Sermon: Seventeenth Sunday after Trinity, 18 September 2016, St Matthias

Readings  Amos 8.4-7, Psalm 113, 1 Timothy 2.1-7 & Luke 16.1-13

Preacher  The Revd Sister Margaret Anne McAlister ASSP


Our gospel reading today from Luke is not an easy one to understand. It is the parable of the Shrewd Manager, also known as that of the Dishonest Steward. I prefer the title of the Shrewd Manager, because that is more positive a description. We would want to condemn dishonesty, whereas shrewdness can be a good quality to have. And in the parable the manager is clearly commended, not condemned.   It is a curious story that Jesus puts to his disciples. He asks them to imagine that a rich man, perhaps an absentee landlord, had put a manager in charge of his estate and all the financial dealings associated with it. News gets back to the rich owner that his manager is squandering his property. The rich owner decides to dismiss the manager and demands that the manager accounts for his actions.

So the manager is faced with a crisis – he is about to lose his job and perhaps his home as well if he lived on the rich man’s estate. The manager is loath to do any manual labour or to beg. So instead he devises a crafty scheme. He summons the rich owner’s debtors and reduces their debts. This is clever – it means that the debtors may come to see both the owner and the manager in a better light, and be thankful. The debtors will be well-disposed towards the manager and even welcoming to him. They might even give him a room to stay in. When the owner gets to hear of this, he does not condemn the manager for dishonesty. No, rather he commends and congratulates the manager for his ingenuity. In the face of a crisis, the manager didn’t go under. Instead he cleverly turned the crisis to his advantage. In modern terms we might say he did some good social networking and in so doing made some new friends.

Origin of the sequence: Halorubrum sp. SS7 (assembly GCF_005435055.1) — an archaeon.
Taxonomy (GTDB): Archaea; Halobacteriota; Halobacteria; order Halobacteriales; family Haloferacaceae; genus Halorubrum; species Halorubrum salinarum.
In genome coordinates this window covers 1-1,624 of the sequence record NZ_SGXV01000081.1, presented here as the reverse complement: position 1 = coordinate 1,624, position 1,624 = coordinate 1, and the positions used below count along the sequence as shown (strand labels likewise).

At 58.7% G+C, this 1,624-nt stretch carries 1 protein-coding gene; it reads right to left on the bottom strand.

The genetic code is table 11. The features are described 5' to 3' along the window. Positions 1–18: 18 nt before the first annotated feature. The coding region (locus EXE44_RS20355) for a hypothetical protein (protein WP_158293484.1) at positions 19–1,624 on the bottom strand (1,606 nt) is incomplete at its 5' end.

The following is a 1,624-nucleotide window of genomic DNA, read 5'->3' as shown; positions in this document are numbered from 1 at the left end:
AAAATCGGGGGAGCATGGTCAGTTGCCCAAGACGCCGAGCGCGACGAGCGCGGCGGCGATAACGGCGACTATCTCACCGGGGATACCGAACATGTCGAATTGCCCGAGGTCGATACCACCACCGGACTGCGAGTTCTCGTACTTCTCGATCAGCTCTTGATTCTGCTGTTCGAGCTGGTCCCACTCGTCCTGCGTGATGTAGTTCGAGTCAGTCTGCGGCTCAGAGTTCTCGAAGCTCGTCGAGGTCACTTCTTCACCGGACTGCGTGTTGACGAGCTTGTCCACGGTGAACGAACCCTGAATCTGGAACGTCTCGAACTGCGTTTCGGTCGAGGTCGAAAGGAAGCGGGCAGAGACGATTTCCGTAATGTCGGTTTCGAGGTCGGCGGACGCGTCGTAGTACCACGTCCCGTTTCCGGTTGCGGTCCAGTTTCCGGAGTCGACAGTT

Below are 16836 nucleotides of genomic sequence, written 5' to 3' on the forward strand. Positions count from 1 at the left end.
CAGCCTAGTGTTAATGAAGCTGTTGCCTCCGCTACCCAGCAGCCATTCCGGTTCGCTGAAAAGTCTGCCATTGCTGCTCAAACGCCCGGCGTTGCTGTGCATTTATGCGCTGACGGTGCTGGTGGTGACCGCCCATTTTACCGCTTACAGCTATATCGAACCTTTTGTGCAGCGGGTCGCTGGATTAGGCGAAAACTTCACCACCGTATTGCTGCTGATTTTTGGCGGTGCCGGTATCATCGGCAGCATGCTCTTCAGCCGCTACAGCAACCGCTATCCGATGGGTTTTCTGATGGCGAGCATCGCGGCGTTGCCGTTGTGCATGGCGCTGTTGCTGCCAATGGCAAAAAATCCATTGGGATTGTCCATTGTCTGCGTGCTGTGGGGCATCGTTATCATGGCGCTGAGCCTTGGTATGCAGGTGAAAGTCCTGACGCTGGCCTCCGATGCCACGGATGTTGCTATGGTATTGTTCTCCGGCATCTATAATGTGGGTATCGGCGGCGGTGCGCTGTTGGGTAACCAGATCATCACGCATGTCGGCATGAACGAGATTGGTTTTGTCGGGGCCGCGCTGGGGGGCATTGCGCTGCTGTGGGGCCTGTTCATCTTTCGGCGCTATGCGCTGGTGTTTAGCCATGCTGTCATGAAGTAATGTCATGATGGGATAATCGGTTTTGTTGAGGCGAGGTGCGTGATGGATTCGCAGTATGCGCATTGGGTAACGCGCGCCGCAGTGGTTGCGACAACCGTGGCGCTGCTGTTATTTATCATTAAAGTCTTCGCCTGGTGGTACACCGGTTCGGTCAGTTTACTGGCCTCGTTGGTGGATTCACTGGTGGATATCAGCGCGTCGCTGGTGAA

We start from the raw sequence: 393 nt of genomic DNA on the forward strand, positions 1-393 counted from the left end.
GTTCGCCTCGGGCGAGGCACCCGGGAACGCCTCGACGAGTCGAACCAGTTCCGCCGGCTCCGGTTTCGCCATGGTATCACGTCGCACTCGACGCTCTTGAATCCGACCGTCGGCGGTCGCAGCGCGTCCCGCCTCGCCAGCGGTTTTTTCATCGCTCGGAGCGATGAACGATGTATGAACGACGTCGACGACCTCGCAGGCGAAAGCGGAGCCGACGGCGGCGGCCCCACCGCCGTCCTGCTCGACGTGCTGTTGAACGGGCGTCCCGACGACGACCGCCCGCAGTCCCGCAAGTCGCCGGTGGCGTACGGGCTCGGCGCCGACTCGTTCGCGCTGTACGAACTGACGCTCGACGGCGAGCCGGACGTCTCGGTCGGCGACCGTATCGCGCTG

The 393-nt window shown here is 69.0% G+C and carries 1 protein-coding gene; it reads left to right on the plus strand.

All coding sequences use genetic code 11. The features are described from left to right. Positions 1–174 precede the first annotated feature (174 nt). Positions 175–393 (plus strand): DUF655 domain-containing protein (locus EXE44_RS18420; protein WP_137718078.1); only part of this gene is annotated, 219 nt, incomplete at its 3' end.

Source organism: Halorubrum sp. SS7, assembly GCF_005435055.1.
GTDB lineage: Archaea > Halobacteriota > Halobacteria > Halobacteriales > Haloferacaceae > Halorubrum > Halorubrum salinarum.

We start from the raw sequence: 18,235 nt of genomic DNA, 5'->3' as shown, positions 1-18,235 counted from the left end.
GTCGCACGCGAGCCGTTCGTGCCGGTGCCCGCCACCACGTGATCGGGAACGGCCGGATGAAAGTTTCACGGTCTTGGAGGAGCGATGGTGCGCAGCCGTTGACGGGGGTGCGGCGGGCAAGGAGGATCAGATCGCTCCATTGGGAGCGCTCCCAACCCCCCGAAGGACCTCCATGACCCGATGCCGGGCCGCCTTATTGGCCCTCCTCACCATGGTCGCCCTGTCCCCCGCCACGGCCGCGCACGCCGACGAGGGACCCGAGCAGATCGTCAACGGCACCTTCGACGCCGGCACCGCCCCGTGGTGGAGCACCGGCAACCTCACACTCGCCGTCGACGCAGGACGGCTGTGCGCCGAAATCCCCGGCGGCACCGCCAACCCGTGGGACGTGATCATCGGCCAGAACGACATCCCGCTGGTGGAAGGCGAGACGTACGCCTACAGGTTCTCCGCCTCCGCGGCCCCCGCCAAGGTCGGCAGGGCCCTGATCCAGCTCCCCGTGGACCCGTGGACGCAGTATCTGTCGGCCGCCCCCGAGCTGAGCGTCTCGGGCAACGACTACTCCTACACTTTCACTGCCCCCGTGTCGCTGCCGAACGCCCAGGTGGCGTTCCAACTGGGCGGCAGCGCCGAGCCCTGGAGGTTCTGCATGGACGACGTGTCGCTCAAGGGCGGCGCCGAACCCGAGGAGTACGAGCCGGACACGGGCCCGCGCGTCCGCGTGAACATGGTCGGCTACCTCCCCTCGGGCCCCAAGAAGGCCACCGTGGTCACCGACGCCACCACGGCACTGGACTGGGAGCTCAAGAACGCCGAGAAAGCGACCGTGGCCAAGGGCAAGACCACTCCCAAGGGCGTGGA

Jesus’ parables are always about God and the Kingdom of God – and showing us what God and the Kingdom of God are like. So what is there in this strange parable to show us what God is like? I think part of the answer to that question is a common theme found in the gospels – forgiveness. Just as the manager, by reducing what the debtors owed, was kind and merciful to them – so God, by forgiving our sins in Christ, was merciful to humankind. This financial language is often used in the gospels to show how God has forgiven us. It is even there again in the Lord’s prayer:

“Forgive us our debts, as we forgive our debtors”

As one translation puts it. In other words, the cancelling of financial debts is a metaphor for God forgiving sins – most especially in the death and resurrection of Jesus. There can be problems with such a metaphor, and the theory of penal substitution for Jesus’ death on the cross is perhaps the most difficult of all the theories of atonement. It makes it seem as if God is punishing Jesus by sending him to his death. Whereas it was the evil intent of human beings – notably some of the religious and political leaders of Jesus’ day – who sent Jesus to his death. The resurrection reveals that such evil intent would not have the last word, and Jesus is vindicated.

In today’s gospel the financial metaphor is very much present. Indeed the whole parable hinges on it. And – as so often in the scriptures – different levels of meaning are all at work simultaneously. The letting off of debts certainly evokes the gospel theme of forgiveness of sins. But the punch line, at the very end of the sayings that follow on from the parable, is Jesus pronouncing: